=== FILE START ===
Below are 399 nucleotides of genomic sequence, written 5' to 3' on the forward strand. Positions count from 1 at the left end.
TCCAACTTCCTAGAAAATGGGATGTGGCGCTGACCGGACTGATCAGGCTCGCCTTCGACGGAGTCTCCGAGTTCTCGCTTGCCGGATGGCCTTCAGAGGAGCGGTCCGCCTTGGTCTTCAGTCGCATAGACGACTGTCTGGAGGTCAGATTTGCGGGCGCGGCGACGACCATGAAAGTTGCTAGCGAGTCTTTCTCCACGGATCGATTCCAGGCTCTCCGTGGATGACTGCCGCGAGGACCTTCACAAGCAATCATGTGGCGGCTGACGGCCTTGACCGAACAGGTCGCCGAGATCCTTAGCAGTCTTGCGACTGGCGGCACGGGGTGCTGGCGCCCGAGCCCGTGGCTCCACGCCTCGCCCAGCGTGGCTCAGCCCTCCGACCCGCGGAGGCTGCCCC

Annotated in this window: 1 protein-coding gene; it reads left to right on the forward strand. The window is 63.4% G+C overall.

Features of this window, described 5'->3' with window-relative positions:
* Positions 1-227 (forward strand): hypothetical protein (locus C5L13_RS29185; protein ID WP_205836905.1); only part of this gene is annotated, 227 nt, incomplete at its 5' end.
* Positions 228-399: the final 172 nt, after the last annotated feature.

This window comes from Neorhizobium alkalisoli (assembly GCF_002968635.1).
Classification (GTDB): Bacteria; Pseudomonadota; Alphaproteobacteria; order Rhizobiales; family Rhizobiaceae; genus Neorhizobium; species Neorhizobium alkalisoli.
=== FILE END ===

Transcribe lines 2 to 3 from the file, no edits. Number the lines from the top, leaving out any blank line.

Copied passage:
TCCAACTTCCTAGAAAATGGGATGTGGCGCTGACCGGACTGATCAGGCTCGCCTTCGACGGAGTCTCCGAGTTCTCGCTTGCCGGATGGCCTTCAGAGGAGCGGTCCGCCTTGGTCTTCAGTCGCATAGACGACTGTCTGGAGGTCAGATTTGCGGGCGCGGCGACGACCATGAAAGTTGCTAGCGAGTCTTTCTCCACGGATCGATTCCAGGCTCTCCGTGGATGACTGCCGCGAGGACCTTCACAAGCAATCATGTGGCGGCTGACGGCCTTGACCGAACAGGTCGCCGAGATCCTTAGCAGTCTTGCGACTGGCGGCACGGGGTGCTGGCGCCCGAGCCCGTGGCTCCACGCCTCGCCCAGCGTGGCTCAGCCCTCCGACCCGCGGAGGCTGCCCC

Annotated in this window: 1 protein-coding gene; it reads left to right on the forward strand. The window is 63.4% G+C overall.